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THE PASSING RING (1996-present)

In the spring of 1996, my film camera was the admission ticket to the Culpepper & Merriweather Great Combined Circus, a traditional one ring traveling show, which set me on an unexpected, circular path for the next 25 years – at once becoming close to and grappling with this vast morsel of American culture, while at the hand of an ever-changing medium. The circus dwells in a complex space where it is simultaneously a source of spectacle, an historic art form, a nomadic community and way of life – a microcosm of living mythology. I am drawn to the notion of the circus as a crossroads and meeting ground for disparate people. In its ordered chaos, the circus offers a portal to an anachronistic world, while also a place of belonging with its own sense of family. By resisting only one pictorial style with my sprawling collection of portraits, landscapes, and performance imagery, I am celebrating the poetic spirit and kaleidoscopic nature of the circus.

Much like Alice getting distracted from her studies and falling into Wonderland, I met Culpepper & Merriweather while in graduate school deeply focused on a conceptual project about identity (quite literally inspired by Lewis Carroll). I was smitten with the timeless charm of the blue and white big top, so I snuck out the backdoor of the Victorian era and followed the arrows to the circus. I have seen much of the American landscape while on the road visiting C&M. For the past two decades, personal artistic growth and film photography’s (d)evolution notwithstanding, the Circus has been my Wonderland.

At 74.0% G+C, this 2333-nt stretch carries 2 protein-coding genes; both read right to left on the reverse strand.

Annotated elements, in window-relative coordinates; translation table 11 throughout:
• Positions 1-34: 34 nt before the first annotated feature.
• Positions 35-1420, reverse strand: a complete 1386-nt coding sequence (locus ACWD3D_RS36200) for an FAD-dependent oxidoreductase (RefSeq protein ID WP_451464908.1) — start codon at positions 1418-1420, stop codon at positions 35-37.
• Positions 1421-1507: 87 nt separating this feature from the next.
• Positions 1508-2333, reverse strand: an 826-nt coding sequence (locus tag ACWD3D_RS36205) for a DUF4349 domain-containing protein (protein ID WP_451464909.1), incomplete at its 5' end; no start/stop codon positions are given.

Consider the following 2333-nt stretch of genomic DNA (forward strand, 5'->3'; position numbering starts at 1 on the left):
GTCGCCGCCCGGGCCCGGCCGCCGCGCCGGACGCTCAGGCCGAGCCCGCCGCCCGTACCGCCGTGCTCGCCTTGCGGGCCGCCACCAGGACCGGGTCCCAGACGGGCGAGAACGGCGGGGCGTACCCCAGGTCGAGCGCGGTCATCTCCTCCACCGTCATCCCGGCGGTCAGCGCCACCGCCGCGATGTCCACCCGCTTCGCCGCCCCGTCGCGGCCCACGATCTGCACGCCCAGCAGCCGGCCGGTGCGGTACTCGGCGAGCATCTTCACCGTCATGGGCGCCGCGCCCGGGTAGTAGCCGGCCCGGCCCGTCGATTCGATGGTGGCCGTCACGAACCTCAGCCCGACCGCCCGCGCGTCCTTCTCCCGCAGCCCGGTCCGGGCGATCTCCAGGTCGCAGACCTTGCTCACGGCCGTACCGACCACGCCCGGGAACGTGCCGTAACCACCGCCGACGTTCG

Though the crowds are growing smaller, Culpepper & Merriweather still persists, moving quietly through the countryside and tiny towns west of the Mississippi, arriving each day just after dawn. Twenty-four hours later, the caravan pulls away leaving barely a trace, save some imprints on the ground and in the minds of those who came to see the show.

bakersfield
may 8, 2011 6:32am

here it is again.
the same lonely feeling that creeps in every time as i watch the caravan pull away, knowing i will be heading in a different direction. alone. no matter how i know i will see them again, there is something to this feeling that the family is leaving or that the show is going on without me. the feeling of belonging to a flock, a pack, or a tribe is really exaggerated on the circus – especially this one – much like on a film set – so to see them all leave, no matter how tired of sleeping in the car or in need of a shower i am, leaves me with a bit of a pang. every time.

NOTE: The pandemic grounded circuses across the country for the 2020 season. As of May 2021, C&M is back on the road – and the Show goes on…I am currently editing this work for a book.